Genae, having lived a while in Durango, has visited Mesa Verde many times. I have been here a few times, last being in 2013 when I hiked to Petroglyph Point. I never really explored much of the park, having each time had a specific goal in mind. A few days prior to this trip, Genae had intended to go online and book some tour tickets. That never happened, and when we went to the ticket counter in the visitor center we found that (surprise, surprise), the day’s tours were already sold out.

Cliff House

So we were free to explore at will and see what there was to see. First task was to stop at the restaurant at the Far View area (which was, indeed, open) for beverages to go with our Subway sandwiches. We ran into Peter and Rebecca there. They said they’d never been to Wetherill Mesa before so that’s where they were headed. I’d never been there, either, so that sounded like a good place to go. Unfortunately, I immediately made a navigational error and we ended up on Chapin Mesa, which is where most people find themselves.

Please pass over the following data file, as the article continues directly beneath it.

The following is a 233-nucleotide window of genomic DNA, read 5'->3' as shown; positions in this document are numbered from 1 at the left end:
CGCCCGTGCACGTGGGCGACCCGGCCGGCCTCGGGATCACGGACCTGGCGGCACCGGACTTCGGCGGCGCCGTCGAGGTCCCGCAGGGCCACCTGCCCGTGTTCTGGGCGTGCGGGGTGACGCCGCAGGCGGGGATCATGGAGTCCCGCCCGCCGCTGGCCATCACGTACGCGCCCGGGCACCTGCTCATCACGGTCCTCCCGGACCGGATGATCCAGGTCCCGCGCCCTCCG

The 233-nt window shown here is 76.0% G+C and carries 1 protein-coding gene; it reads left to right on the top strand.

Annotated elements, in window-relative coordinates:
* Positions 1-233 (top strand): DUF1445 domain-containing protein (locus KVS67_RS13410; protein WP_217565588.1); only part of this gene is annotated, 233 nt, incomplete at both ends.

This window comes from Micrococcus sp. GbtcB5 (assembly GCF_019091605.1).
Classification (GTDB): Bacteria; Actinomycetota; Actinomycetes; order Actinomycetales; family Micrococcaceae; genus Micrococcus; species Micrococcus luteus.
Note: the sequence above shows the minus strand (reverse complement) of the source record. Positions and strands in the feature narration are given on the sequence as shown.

So we worked our way to the loop that takes us to Cliff House and Balcony House. Cliff House is closed for the season for reclamation work. There’s an overlook that gives a nice view of it, but we couldn’t visit it. And Balcony House is reachable by guided tour only, and sits in an alcove pretty much underneath the parking lot, so it’s invisible as well as unreachable. So that whole loop was disappointing.

Spruce Tree House

Next we headed to Spruce Tree House. This one is a self-guided tour, but the path to it is having some structural issues, so it’s closed as well. At least it’s visible. I was thinking the trail to Petroglyph Point takes hikers right in front of the ruins, but signs indicated we wouldn’t get a better view than where we stood, so we didn’t go any farther.

Yucca in bloom

So we got back in the car and headed to Wetherill Mesa. This turned out to be a nice little Lotus road. We encountered very little traffic, which added to the pleasure. The road is a bit on the rough side, but not terribly bad. It’s quite a drive to the end of the road where the ruins are. For future reference, count on the Long House tour taking half a day. The tour itself takes two hours, and if you drive the speed limit you can count on another forty minutes or so driving each way.

Not having tickets for the tour, our only activity was the self-guided tour of Step House. So, after spending a few hours wandering the park, we finally got to tour one of the ruins. In a way, this one is more like two ruins. One side of the alcove features the pit houses of the “Basketmakers” who occupied the place circa A.D. 600. The other side is a small multi-story pueblo built about six centuries later. It is estimated that about thirty people lived in each settlement.

Step House